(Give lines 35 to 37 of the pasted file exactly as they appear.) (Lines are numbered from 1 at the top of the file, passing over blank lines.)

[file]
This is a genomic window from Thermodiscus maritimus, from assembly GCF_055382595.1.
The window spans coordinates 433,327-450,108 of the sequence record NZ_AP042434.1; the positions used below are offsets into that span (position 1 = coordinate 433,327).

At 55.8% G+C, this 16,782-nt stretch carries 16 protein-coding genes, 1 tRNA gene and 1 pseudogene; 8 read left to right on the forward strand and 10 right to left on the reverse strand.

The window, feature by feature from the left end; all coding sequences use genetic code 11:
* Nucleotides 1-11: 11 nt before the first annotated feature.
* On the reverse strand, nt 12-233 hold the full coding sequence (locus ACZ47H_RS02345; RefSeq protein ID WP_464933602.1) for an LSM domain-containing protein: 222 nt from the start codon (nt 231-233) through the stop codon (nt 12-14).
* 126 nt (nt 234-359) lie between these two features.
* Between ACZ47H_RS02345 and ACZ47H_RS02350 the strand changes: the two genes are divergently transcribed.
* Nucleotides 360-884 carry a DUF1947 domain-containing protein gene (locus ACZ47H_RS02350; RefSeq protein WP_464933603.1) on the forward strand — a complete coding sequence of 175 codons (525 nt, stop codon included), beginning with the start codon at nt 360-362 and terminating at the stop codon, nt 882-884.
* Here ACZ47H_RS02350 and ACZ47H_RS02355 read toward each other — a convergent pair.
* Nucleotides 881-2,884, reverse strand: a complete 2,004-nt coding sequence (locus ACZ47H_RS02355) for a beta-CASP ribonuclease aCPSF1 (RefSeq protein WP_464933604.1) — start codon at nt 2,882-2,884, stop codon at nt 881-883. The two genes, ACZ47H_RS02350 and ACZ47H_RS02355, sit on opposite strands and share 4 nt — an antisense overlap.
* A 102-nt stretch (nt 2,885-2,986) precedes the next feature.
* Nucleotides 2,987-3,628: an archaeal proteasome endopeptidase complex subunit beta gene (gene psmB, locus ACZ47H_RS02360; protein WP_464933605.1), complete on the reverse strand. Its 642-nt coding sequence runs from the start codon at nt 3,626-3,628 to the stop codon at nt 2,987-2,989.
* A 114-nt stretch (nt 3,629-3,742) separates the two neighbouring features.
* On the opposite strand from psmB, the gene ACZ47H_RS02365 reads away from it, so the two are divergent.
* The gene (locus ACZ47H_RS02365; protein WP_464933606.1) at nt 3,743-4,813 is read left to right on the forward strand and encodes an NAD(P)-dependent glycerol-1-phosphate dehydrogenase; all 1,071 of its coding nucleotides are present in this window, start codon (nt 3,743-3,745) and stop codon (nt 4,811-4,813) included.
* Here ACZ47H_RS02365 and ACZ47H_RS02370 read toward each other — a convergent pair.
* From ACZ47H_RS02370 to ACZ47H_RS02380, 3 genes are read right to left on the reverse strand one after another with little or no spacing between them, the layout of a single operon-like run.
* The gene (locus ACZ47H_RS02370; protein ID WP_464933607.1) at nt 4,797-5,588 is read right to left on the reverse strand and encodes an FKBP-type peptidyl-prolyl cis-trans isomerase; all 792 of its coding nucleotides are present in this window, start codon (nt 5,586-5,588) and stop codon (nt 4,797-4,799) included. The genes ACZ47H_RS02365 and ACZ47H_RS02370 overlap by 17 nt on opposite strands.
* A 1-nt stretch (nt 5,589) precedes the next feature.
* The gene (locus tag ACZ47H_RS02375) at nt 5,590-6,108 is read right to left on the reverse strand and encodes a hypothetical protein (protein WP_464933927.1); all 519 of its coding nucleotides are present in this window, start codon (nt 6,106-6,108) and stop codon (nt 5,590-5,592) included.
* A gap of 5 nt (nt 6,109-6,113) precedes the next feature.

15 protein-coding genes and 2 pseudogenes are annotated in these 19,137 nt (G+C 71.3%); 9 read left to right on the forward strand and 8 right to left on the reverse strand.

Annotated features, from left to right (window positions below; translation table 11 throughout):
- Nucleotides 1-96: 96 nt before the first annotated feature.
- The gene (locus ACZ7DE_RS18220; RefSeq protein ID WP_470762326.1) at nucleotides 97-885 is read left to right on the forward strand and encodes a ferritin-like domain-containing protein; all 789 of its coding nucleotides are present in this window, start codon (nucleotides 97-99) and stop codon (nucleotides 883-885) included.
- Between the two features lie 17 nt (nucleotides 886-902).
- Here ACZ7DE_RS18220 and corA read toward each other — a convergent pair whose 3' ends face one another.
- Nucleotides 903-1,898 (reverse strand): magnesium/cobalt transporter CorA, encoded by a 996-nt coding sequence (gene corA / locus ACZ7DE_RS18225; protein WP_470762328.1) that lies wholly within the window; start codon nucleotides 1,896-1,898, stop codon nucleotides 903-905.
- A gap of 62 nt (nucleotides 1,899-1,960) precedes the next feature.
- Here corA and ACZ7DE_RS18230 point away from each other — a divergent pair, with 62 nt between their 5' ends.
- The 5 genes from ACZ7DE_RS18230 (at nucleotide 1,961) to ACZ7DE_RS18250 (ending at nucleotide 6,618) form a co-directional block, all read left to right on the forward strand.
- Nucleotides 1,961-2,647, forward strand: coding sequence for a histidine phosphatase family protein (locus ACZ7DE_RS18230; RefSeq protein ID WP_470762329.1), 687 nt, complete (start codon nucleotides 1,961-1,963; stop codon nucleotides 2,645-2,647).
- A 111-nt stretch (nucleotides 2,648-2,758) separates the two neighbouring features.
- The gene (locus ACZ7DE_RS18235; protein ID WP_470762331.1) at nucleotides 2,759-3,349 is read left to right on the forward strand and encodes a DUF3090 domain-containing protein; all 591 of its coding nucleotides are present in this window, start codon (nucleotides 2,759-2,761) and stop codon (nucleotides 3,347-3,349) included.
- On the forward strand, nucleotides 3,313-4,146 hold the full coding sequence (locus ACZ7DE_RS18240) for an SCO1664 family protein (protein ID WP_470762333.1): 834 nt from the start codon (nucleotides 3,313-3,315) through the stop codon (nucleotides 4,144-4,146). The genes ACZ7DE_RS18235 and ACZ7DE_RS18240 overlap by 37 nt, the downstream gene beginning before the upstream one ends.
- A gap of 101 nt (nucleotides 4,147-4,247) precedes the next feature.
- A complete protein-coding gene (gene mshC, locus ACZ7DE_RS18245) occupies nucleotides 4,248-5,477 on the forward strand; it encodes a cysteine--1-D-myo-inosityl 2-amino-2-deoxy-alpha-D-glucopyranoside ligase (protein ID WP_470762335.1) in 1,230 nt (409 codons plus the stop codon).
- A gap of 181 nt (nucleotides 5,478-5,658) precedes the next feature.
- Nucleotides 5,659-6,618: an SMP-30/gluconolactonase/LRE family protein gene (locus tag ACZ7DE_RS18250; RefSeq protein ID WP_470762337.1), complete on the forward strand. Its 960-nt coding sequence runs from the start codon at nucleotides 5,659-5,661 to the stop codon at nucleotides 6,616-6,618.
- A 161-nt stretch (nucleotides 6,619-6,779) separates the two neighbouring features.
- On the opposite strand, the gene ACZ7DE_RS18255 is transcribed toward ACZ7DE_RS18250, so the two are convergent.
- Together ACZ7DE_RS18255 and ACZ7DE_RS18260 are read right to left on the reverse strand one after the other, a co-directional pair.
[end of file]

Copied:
- The gene (locus ACZ7DE_RS18235; protein ID WP_470762331.1) at nucleotides 2,759-3,349 is read left to right on the forward strand and encodes a DUF3090 domain-containing protein; all 591 of its coding nucleotides are present in this window, start codon (nucleotides 2,759-2,761) and stop codon (nucleotides 3,347-3,349) included.
- On the forward strand, nucleotides 3,313-4,146 hold the full coding sequence (locus ACZ7DE_RS18240) for an SCO1664 family protein (protein ID WP_470762333.1): 834 nt from the start codon (nucleotides 3,313-3,315) through the stop codon (nucleotides 4,144-4,146). The genes ACZ7DE_RS18235 and ACZ7DE_RS18240 overlap by 37 nt, the downstream gene beginning before the upstream one ends.
- A gap of 101 nt (nucleotides 4,147-4,247) precedes the next feature.